Amongst the five proposed lock-in fee initiatives included on the upcoming spring election ballot, the Associated Students Program Board is asking for a $4.50 increase, amounting to a total of $10 per undergraduate per quarter.

Students currently pay $5.50 per quarter – $16.50 per year – to ASPB, the on-campus organization that funds UCSB concerts such as the annual Extravaganza. In order for the board to increase its lock-in fee, two-thirds of voters must approve the initiative. Students can vote on the initiative during the annual A.S. election, being held April 24-27.

ASPB Commissioner Brendan Finch said the board needs more money to provide better and more frequent concerts to the student body. He said the money will also assist various student groups by providing them with new fundraising opportunities.

“Lots of different student groups want to throw concerts for fundraising,” Finch said. “[To hire] a good artist to sell out the Hub is very expensive. We have to be really stingy with the artists we pick.”

Finch said other schools, such as UC San Diego, host almost three times the number of shows as UCSB. He said the Welcome Back show in fall and Extravaganza in spring are the only large-scale free concerts ASPB puts on each year, and the bill of bands for both events are somewhat short.

ASPB receives money solely from its lock-in fee and usually breaks even on its concerts, Finch said. Unlike UCLA and UCSD, the board does not receive additional funds from A.S. or other sources.

However, UCSD’s student government, which represents nearly 20,000 students, runs its budget differently. The student council receives a $21 per quarter lock-in fee for all of its activities and then allocates the funds for specific purposes, such as programming.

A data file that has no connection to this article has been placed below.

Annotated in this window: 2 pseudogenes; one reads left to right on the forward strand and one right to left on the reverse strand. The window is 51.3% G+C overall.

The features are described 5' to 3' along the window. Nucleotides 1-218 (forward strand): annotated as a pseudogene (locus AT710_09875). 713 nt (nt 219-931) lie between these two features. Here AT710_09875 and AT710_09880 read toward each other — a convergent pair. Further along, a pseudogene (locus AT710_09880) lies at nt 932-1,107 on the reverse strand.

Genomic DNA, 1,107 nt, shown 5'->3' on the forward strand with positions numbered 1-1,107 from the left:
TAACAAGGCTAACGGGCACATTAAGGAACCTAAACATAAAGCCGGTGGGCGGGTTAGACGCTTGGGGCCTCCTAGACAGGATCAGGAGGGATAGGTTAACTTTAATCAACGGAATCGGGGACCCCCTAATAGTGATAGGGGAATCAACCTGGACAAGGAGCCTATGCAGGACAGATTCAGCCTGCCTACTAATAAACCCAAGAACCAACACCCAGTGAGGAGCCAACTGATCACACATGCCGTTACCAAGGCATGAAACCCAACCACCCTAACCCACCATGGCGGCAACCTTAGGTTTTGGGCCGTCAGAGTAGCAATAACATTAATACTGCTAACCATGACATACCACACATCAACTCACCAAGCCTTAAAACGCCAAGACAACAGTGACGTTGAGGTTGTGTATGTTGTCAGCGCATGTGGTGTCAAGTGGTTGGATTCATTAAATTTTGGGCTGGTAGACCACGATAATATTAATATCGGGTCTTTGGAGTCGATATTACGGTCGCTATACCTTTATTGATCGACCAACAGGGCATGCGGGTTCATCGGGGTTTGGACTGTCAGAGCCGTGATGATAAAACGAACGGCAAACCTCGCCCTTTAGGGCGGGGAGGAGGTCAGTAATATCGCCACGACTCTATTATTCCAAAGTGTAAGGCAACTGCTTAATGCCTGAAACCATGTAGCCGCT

According to the 2005-06 UCSD A.S. Executive Budget, $415,230 per year is directed toward programming expenses. UCSB’s ASPB, on the other hand, currently receives $280,500 per year from an estimated 17,000 students.

The UCSD A.S. recently proposed to raise the lock-in fee from $21 to $30 per quarter for the 2006-07 school year, which will raise more than $600,000 for the programming office. In contrast, the UCSB Program Board would receive $433,500 from the increased lock-in fee if passed.

UCLA’s Student Union and Student Support Services Director Jerry Mann said UCLA’s A.S. undergraduate association operates similarly to that of UCSD’s, and has a $39.91 per quarter lock-in fee that the A.S. divides between its groups. He said programming receives $6 per quarter, but can also request additional funding from A.S.

The increase to the ASPB lock-in fee for next year will also include either the 25 percent or 33 percent subtraction for return-to-aid mandated by the UC Regents. If the increase passes and the return-to-aid portion is 33 percent, only $8.50 of the $10 would go to ASPB.

Finch said ASPB has not yet released this year’s bill of performers for Extravaganza because the board does not have enough money to offer the artists they are currently asking for. However, he said ASPB will host Pinback and Blackalicious concerts in the Hub this quarter.

Finch said ASPB will never consider charging students an admission fee to Extravaganza.

“We’d never [charge admission at Extravaganza],” Finch said. “It’s for the students – it’s an event.”